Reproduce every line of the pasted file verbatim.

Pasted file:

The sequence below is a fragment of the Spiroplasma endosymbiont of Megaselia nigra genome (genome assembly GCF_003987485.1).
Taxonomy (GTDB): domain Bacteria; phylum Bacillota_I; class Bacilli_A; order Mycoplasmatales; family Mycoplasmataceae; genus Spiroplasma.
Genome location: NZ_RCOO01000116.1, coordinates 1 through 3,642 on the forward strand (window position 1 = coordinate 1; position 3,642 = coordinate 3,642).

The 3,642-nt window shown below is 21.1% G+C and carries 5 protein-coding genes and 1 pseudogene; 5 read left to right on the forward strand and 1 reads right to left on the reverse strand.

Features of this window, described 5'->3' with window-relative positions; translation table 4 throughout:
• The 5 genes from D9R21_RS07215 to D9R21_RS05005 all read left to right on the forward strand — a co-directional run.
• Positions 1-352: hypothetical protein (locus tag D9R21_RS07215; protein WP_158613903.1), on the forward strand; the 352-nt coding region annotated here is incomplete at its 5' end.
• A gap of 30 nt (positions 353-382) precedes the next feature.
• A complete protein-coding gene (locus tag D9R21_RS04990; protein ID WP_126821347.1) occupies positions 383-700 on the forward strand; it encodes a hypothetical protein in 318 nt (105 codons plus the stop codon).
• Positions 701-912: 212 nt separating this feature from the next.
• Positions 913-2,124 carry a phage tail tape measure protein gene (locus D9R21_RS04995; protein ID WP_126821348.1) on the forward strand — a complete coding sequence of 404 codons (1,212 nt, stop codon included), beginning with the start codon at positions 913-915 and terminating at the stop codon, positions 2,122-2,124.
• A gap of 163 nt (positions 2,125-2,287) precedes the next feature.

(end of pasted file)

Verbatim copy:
The sequence below is a fragment of the Spiroplasma endosymbiont of Megaselia nigra genome (genome assembly GCF_003987485.1).
Taxonomy (GTDB): domain Bacteria; phylum Bacillota_I; class Bacilli_A; order Mycoplasmatales; family Mycoplasmataceae; genus Spiroplasma.
Genome location: NZ_RCOO01000116.1, coordinates 1 through 3,642 on the forward strand (window position 1 = coordinate 1; position 3,642 = coordinate 3,642).

The 3,642-nt window shown below is 21.1% G+C and carries 5 protein-coding genes and 1 pseudogene; 5 read left to right on the forward strand and 1 reads right to left on the reverse strand.

Features of this window, described 5'->3' with window-relative positions; translation table 4 throughout:
• The 5 genes from D9R21_RS07215 to D9R21_RS05005 all read left to right on the forward strand — a co-directional run.
• Positions 1-352: hypothetical protein (locus tag D9R21_RS07215; protein WP_158613903.1), on the forward strand; the 352-nt coding region annotated here is incomplete at its 5' end.
• A gap of 30 nt (positions 353-382) precedes the next feature.
• A complete protein-coding gene (locus tag D9R21_RS04990; protein ID WP_126821347.1) occupies positions 383-700 on the forward strand; it encodes a hypothetical protein in 318 nt (105 codons plus the stop codon).
• Positions 701-912: 212 nt separating this feature from the next.
• Positions 913-2,124 carry a phage tail tape measure protein gene (locus D9R21_RS04995; protein ID WP_126821348.1) on the forward strand — a complete coding sequence of 404 codons (1,212 nt, stop codon included), beginning with the start codon at positions 913-915 and terminating at the stop codon, positions 2,122-2,124.
• A gap of 163 nt (positions 2,125-2,287) precedes the next feature.